How does Guy de Maupassant show sympathy for Madame Loisel in the short story "The Necklace"?I think that he tries hard to show sympathy for her in the middle of the story, where she lives with her...

How does Guy de Maupassant show sympathy for Madame Loisel in the short story "The Necklace"?

I think that he tries hard to show sympathy for her in the middle of the story, where she lives with her poverty for 10 years by saying she loses her looks (Which was pretty much everything to her) and now looks a lot older and less beautiful.

Asked on by post1230

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M.P. Ossa | College Teacher | (Level 1) Distinguished Educator

Posted on

Your argument is valid, but can still be discussed from a different point of view.

If we were to agree with your statement, then the mention of the loss of the looks of Mdme. Loisel in the story "The Necklace" could certainly be seen as a detail used by the author to make his audience realize that, despite of all her flaws, Mdme. Loisel is still a typical, limited, and imperfect human being- like the rest of us are; she dreams and fails, she wants and loses, she dresses up and then loses her looks, and she can make really silly, blind mistakes as badly as any of us can.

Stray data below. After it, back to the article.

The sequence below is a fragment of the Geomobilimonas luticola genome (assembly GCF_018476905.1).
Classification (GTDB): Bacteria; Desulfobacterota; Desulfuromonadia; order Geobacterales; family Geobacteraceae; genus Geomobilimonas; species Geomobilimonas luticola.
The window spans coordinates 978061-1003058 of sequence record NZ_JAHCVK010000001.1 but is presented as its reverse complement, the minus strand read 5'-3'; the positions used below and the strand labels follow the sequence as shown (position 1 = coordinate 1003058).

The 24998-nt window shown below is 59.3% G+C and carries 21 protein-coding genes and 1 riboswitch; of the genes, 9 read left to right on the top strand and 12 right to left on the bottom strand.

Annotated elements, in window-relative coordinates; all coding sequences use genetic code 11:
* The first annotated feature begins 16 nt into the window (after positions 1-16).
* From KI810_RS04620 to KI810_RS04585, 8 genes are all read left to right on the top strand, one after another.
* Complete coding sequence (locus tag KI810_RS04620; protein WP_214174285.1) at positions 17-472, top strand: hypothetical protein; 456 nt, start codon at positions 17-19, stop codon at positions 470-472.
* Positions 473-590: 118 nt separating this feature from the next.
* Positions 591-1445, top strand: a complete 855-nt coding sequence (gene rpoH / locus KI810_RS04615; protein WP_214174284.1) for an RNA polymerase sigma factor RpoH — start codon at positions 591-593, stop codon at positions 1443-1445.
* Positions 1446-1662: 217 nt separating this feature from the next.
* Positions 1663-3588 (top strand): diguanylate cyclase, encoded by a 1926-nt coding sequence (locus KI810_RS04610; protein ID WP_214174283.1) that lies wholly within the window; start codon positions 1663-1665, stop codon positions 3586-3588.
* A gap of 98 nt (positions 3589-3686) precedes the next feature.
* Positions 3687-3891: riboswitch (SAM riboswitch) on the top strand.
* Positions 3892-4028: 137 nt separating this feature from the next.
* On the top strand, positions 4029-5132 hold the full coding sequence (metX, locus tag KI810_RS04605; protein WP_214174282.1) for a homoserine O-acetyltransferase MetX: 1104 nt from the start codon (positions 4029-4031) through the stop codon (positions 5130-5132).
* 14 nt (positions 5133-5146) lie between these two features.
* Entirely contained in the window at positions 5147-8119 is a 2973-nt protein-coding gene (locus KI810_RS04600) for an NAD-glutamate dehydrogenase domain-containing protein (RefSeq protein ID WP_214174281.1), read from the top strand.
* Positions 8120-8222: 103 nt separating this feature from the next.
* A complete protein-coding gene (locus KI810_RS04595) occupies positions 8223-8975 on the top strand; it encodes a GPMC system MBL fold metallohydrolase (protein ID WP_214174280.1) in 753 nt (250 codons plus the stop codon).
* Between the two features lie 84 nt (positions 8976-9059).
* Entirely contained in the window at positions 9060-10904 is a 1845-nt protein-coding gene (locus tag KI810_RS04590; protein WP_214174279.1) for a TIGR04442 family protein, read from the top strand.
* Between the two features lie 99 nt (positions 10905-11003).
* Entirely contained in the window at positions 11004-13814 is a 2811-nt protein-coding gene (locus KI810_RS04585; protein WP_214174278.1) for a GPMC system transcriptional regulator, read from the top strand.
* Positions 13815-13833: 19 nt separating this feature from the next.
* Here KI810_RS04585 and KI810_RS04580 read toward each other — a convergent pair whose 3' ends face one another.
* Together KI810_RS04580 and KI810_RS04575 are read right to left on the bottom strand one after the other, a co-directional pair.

However, the previous statement can be counter-argued by pointing out that Maupassant's use of realism is not aimed at causing in the reader any specific sentiment toward the main character. Maupassant's "The Necklace", much like his mentor Gustave Flaubert's Madame Bovary, simply tells the story of a woman who dreams above her means, that acts upon her whims, and that pays dearly for her behavior in the end. That is the basic premise of the story, and it is not told with sentiment nor decorative language; this is what makes it a true representative of the genre of French Realism.

Does this mean that Maupassant has absolutely no sympathy for Mdme. Loisel? No. Although he does not openly express sympathy, he does offer certain facts about the life of Mdme. Loisel which may inspire the audience to connect with her situation.

In the second paragraph of the story, Maupassant shows how Mdme. Loisel's problem is not simply that she was born in a poor family, or that she could not compete to make a financially-sound marriage: her problem is that she was born to feel as if she belongs somewhere else somewhere bigger and better than her current situation. That is actually what constitutes her tragic flaw.

she was unhappy as if she had really fallen from a higher station...Natural ingenuity, instinct for what is elegant, a supple mind are their sole hierarchy, and often make of women of the people the equals of the very greatest ladies

Therefore, here we have the real causative problem: poor Mdme. Loisel was born, like they say in colloquial terms, "with champagne dreams on a soft-drink budget". Had she not been born this way, she would have been satisfied with just having a home, and a good husband. Maupassant does not only use this as justification, but perhaps even as a way to tell the audience that her behavior is not motivated by avarice, but by that "instinct" that drives her actions. Maybe that could even cause some sympathy for her, after all.

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